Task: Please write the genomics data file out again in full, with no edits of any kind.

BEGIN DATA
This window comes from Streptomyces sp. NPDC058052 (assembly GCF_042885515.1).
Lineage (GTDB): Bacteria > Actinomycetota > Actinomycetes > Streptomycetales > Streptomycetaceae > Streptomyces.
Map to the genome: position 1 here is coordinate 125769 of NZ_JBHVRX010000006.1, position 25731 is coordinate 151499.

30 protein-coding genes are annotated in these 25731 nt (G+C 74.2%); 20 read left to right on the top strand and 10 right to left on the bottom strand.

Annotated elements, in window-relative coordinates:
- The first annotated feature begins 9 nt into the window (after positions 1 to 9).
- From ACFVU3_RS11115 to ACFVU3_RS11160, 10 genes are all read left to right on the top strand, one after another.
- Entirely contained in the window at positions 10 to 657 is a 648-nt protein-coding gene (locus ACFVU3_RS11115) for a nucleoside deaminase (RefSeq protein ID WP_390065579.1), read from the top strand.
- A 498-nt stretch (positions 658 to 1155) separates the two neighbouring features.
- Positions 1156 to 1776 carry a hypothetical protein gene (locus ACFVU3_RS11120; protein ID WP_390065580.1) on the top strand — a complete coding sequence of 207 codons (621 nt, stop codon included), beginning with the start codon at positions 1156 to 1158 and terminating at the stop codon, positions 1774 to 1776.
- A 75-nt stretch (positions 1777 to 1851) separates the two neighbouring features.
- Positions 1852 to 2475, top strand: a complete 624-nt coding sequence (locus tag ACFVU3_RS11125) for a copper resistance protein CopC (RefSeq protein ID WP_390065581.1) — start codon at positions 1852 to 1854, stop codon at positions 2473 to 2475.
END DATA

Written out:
This window comes from Streptomyces sp. NPDC058052 (assembly GCF_042885515.1).
Lineage (GTDB): Bacteria > Actinomycetota > Actinomycetes > Streptomycetales > Streptomycetaceae > Streptomyces.
Map to the genome: position 1 here is coordinate 125769 of NZ_JBHVRX010000006.1, position 25731 is coordinate 151499.

30 protein-coding genes are annotated in these 25731 nt (G+C 74.2%); 20 read left to right on the top strand and 10 right to left on the bottom strand.

Annotated elements, in window-relative coordinates:
- The first annotated feature begins 9 nt into the window (after positions 1 to 9).
- From ACFVU3_RS11115 to ACFVU3_RS11160, 10 genes are all read left to right on the top strand, one after another.
- Entirely contained in the window at positions 10 to 657 is a 648-nt protein-coding gene (locus ACFVU3_RS11115) for a nucleoside deaminase (RefSeq protein ID WP_390065579.1), read from the top strand.
- A 498-nt stretch (positions 658 to 1155) separates the two neighbouring features.
- Positions 1156 to 1776 carry a hypothetical protein gene (locus ACFVU3_RS11120; protein ID WP_390065580.1) on the top strand — a complete coding sequence of 207 codons (621 nt, stop codon included), beginning with the start codon at positions 1156 to 1158 and terminating at the stop codon, positions 1774 to 1776.
- A 75-nt stretch (positions 1777 to 1851) separates the two neighbouring features.
- Positions 1852 to 2475, top strand: a complete 624-nt coding sequence (locus tag ACFVU3_RS11125) for a copper resistance protein CopC (RefSeq protein ID WP_390065581.1) — start codon at positions 1852 to 1854, stop codon at positions 2473 to 2475.